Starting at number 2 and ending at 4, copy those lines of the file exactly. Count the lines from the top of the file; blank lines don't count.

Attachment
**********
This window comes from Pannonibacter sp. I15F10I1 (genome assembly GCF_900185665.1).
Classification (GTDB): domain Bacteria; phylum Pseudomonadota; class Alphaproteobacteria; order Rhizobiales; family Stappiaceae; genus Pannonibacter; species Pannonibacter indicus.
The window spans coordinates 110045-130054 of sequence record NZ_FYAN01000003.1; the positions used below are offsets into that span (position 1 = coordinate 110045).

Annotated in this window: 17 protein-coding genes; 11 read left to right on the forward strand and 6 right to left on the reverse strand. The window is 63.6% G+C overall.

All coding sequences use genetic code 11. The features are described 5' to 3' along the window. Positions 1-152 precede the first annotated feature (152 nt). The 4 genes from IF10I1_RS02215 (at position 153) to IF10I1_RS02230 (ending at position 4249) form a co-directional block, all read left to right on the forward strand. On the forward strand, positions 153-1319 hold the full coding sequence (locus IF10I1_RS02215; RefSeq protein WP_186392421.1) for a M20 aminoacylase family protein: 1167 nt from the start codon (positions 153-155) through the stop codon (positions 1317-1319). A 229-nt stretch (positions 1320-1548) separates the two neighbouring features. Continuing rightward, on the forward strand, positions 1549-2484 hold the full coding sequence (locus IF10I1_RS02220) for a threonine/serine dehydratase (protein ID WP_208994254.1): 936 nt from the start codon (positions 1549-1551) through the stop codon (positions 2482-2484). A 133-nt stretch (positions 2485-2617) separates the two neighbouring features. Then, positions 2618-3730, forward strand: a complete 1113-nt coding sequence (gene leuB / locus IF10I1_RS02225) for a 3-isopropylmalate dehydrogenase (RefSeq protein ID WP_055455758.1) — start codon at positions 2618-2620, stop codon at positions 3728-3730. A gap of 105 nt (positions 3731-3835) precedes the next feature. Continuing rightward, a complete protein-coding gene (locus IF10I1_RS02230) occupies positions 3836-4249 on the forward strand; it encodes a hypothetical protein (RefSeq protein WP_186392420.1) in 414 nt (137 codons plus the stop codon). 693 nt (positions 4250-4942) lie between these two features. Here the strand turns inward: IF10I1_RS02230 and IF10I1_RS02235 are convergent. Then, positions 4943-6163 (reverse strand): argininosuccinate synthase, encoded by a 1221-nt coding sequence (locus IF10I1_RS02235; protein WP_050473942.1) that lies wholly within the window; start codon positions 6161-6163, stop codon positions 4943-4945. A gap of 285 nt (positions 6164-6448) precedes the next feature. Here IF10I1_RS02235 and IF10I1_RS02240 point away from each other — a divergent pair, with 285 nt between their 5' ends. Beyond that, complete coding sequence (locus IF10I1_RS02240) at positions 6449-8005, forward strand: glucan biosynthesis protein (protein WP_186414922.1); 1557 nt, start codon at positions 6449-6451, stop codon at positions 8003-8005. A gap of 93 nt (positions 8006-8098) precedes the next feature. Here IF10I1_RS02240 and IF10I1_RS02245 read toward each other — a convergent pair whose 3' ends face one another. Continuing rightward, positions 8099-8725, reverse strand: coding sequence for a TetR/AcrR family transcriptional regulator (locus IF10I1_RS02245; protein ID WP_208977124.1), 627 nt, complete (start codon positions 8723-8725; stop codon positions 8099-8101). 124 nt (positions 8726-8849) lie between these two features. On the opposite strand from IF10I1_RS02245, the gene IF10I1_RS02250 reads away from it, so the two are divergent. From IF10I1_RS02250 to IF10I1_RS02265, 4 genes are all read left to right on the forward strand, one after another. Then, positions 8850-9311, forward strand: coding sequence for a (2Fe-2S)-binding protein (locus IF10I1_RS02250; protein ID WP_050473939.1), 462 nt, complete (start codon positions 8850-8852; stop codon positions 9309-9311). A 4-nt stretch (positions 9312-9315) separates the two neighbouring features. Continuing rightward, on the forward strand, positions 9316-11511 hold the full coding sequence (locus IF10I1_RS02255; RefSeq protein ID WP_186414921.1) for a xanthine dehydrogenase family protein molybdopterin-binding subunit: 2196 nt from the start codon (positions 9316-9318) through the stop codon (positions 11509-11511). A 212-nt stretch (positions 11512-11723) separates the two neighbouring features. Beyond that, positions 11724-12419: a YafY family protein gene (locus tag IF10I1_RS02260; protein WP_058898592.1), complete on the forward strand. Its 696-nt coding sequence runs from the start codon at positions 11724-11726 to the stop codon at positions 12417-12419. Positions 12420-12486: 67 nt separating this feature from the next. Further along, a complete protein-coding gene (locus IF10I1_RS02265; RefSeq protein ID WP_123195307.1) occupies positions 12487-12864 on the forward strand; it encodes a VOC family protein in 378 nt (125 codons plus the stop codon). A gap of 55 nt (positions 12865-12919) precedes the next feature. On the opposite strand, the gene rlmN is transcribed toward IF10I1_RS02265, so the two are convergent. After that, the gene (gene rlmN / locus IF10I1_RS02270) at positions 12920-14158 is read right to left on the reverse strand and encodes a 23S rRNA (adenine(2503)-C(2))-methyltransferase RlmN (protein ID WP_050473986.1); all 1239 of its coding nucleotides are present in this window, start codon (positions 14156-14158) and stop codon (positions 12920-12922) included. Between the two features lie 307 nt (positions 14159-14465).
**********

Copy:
Classification (GTDB): domain Bacteria; phylum Pseudomonadota; class Alphaproteobacteria; order Rhizobiales; family Stappiaceae; genus Pannonibacter; species Pannonibacter indicus.
The window spans coordinates 110045-130054 of sequence record NZ_FYAN01000003.1; the positions used below are offsets into that span (position 1 = coordinate 110045).

Annotated in this window: 17 protein-coding genes; 11 read left to right on the forward strand and 6 right to left on the reverse strand. The window is 63.6% G+C overall.